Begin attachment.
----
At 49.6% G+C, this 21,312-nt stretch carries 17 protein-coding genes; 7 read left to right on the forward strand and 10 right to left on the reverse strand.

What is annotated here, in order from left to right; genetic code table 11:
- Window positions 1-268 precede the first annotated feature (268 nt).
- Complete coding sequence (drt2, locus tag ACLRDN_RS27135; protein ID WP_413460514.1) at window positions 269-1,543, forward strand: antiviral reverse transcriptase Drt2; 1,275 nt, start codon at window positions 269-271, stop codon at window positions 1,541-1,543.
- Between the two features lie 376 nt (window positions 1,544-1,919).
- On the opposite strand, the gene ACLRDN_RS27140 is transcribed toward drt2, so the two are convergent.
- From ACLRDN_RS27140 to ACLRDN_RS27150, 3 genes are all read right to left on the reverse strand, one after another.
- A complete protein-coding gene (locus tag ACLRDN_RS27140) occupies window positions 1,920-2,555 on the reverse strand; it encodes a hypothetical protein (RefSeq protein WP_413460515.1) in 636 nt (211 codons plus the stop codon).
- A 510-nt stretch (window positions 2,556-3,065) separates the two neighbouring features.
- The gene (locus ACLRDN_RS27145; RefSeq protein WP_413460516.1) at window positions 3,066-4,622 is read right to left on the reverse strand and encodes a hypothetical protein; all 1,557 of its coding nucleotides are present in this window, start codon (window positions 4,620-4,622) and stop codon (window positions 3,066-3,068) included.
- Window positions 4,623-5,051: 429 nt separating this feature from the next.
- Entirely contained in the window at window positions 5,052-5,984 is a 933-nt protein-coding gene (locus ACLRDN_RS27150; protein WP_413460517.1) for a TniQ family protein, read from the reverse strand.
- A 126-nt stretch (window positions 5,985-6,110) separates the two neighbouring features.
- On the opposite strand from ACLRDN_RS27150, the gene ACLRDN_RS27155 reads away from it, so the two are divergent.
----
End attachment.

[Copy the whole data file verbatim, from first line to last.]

At 49.6% G+C, this 21,312-nt stretch carries 17 protein-coding genes; 7 read left to right on the forward strand and 10 right to left on the reverse strand.

What is annotated here, in order from left to right; genetic code table 11:
- Window positions 1-268 precede the first annotated feature (268 nt).
- Complete coding sequence (drt2, locus tag ACLRDN_RS27135; protein ID WP_413460514.1) at window positions 269-1,543, forward strand: antiviral reverse transcriptase Drt2; 1,275 nt, start codon at window positions 269-271, stop codon at window positions 1,541-1,543.
- Between the two features lie 376 nt (window positions 1,544-1,919).
- On the opposite strand, the gene ACLRDN_RS27140 is transcribed toward drt2, so the two are convergent.
- From ACLRDN_RS27140 to ACLRDN_RS27150, 3 genes are all read right to left on the reverse strand, one after another.
- A complete protein-coding gene (locus tag ACLRDN_RS27140) occupies window positions 1,920-2,555 on the reverse strand; it encodes a hypothetical protein (RefSeq protein WP_413460515.1) in 636 nt (211 codons plus the stop codon).
- A 510-nt stretch (window positions 2,556-3,065) separates the two neighbouring features.
- The gene (locus ACLRDN_RS27145; RefSeq protein WP_413460516.1) at window positions 3,066-4,622 is read right to left on the reverse strand and encodes a hypothetical protein; all 1,557 of its coding nucleotides are present in this window, start codon (window positions 4,620-4,622) and stop codon (window positions 3,066-3,068) included.
- Window positions 4,623-5,051: 429 nt separating this feature from the next.
- Entirely contained in the window at window positions 5,052-5,984 is a 933-nt protein-coding gene (locus ACLRDN_RS27150; protein WP_413460517.1) for a TniQ family protein, read from the reverse strand.
- A 126-nt stretch (window positions 5,985-6,110) separates the two neighbouring features.
- On the opposite strand from ACLRDN_RS27150, the gene ACLRDN_RS27155 reads away from it, so the two are divergent.